At JMS we did indeed pilot this model of feedback across various subjects and key stages in order to reflect on the purpose of feedback and the impact it could have. There were a lot of positives to it: once teachers got into the swing it was a dramatic workload-saver. It drew my attention to exactly how much time I spend rewriting the same comments on several students’ work. Instead, using this model we produced a single class feedback sheet, which we started terming the ‘Examiner’s Report’ and then focused on how we would ensure that students took the key messages on board. As with any feedback model, simply telling students what had gone well and what needed improving was not enough. Modelling helped but even combined both methods rely on students being able to identify which aspects of the general feedback applied to their work. Those with lower confidence had a tendency to be over-critical of their work and risk focusing on fixing problems which did not apply. Those with a limited grasp of the assessment criteria could not always see which bits of feedback applied to them.
One-to-one conversations with those students who struggled to apply the feedback were crucial. I think our openness that we were trying something new and wanted their feedback on it also helped; students seemed more willing to admit early on if they were struggling to understand the feedback. This may be because ‘problems’ could be safely located with the ‘new’ model, rather than in themselves or the teacher, which facilitated questions and dialogue.
For me, the process has given a new emphasis to the importance of dialogue in feedback. I am not advocating extended written discussion, or even a specific pen colour. Workload has to be a consideration, but so does turnaround time if the effort is to pay off for the students. However I am convinced of the value to my students in seeing the feedback I give as the first step in a dialogic process where we discuss what went well and how that was achieved, what the next steps are and how they will try to meet these and then a way forward.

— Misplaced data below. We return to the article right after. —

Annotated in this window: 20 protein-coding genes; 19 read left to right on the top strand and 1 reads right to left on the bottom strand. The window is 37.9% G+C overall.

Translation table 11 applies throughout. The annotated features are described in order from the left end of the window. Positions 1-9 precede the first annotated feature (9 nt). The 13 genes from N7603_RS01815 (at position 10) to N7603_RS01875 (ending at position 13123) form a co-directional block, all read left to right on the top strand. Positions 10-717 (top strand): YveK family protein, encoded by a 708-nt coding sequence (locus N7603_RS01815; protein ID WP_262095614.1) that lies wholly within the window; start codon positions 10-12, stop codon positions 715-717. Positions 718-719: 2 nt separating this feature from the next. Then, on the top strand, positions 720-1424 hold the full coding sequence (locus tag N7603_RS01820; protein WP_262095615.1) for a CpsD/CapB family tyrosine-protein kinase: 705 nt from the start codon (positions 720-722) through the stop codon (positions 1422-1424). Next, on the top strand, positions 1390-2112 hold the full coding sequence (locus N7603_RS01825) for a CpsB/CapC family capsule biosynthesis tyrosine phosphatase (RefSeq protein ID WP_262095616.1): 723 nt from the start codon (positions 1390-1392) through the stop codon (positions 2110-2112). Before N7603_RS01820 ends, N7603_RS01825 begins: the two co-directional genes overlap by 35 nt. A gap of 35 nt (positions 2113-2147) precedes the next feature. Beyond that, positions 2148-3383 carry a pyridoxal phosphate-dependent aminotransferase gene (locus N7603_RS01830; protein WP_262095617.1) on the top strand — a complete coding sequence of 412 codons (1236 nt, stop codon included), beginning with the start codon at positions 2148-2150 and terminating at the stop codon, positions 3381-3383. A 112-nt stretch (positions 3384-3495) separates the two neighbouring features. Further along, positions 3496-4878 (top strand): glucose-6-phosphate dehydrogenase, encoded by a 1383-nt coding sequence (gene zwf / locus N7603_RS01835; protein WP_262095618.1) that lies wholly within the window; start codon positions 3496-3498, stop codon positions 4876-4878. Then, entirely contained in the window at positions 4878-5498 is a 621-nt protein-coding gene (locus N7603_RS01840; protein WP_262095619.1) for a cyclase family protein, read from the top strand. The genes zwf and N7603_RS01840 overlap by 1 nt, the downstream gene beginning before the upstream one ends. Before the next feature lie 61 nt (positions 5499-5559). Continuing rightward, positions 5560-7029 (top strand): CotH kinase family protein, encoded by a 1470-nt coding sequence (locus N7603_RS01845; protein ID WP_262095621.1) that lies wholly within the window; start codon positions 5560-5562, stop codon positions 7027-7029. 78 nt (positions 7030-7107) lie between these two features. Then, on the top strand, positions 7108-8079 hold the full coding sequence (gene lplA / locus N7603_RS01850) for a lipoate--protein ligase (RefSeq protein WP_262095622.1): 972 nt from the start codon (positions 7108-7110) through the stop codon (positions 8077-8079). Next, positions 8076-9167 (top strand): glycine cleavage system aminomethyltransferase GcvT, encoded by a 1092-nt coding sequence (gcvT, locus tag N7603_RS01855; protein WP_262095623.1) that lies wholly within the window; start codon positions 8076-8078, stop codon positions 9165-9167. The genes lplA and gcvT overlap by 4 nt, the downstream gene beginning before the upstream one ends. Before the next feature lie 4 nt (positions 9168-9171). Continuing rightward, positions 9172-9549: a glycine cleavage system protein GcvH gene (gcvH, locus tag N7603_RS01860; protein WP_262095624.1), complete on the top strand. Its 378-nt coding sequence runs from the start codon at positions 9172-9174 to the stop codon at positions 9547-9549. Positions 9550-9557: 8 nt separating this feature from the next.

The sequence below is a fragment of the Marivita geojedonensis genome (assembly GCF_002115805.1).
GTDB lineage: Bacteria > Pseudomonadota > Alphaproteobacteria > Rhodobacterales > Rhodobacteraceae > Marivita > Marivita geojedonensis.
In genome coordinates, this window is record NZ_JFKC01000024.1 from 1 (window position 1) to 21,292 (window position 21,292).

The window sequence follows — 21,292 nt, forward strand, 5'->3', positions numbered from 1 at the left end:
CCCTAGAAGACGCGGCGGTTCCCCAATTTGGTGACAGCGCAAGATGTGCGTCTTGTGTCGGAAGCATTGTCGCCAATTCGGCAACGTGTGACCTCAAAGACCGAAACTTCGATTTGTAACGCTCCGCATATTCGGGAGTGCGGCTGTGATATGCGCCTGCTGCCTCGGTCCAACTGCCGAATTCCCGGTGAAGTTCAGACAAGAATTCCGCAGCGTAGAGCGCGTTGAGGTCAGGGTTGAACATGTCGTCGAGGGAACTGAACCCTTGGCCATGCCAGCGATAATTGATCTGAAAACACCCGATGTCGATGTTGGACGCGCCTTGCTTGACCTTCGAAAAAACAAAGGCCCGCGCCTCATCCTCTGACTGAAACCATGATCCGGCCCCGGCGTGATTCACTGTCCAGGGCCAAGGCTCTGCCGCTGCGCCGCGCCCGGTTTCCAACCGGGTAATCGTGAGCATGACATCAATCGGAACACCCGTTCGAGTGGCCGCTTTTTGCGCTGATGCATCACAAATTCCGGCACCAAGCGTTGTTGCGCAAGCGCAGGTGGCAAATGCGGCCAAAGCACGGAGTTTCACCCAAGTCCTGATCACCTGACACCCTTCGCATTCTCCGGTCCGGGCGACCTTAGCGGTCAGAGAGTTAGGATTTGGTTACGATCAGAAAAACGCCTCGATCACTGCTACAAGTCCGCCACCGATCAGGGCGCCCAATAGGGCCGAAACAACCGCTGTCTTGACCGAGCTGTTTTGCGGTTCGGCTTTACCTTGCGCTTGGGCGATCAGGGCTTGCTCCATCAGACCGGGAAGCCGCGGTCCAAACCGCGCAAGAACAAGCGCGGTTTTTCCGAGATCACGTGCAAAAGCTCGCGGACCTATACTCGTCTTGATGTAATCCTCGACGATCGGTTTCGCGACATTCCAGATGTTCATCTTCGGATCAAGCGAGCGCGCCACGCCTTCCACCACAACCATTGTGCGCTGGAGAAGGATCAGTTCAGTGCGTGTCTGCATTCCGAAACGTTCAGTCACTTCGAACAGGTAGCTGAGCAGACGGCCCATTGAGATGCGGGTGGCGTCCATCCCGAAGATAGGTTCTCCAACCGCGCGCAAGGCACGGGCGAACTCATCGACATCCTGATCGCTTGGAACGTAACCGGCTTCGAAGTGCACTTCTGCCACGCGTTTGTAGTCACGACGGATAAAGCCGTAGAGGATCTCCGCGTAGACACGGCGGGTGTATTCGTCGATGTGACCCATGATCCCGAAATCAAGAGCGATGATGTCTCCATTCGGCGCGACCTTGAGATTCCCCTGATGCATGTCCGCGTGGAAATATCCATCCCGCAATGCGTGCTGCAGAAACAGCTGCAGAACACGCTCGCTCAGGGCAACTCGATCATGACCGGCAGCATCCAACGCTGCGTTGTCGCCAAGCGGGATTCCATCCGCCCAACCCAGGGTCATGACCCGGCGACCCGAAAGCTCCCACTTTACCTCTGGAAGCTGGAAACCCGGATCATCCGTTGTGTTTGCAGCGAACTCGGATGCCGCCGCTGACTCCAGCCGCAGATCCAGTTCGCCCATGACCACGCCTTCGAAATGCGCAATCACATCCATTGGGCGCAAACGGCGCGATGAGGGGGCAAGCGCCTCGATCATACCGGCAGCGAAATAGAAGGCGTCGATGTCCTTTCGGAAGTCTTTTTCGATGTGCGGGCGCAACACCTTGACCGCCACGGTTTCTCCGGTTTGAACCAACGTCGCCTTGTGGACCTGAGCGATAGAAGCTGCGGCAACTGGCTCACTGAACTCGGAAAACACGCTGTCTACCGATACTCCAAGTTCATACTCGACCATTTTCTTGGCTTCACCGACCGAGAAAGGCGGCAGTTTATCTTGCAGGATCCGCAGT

This does not have to be a laborious written dialogue built in different colours over several weeks, with books and folders passed back and forth. Sometimes, often, verbal discussion is quicker and more directly relevant to the student or small group with whom I wish to discuss their work. Tools such as the ‘examiner’s report’ marking can play a valuable part in this by cutting down wasted time marking repetitively whilst shaping my thoughts on how to move students forward and giving us a clear starting point for dialogue beyond the piece of work itself. However I have found whole-class feedback to be very much the start of a process, and not sufficient on its own. In whatever form I need my students to respond directly to my feedback to be sure that it is doing the job.
Questions that helped me to reflect on student responses to feedback:
- How widespread is this error and is it something I need to address with the whole class?
- Is this something the students can fix themselves? If so, when am I going to give them time to do that?
- How will I know if this feedback has ‘sunk in’? What am I expecting students to do with it or how am I expecting their thinking to develop? When am I going to give them time to do that?
- What is the most time efficient way to work with the student on this development point?
Reread Didau’s original post here: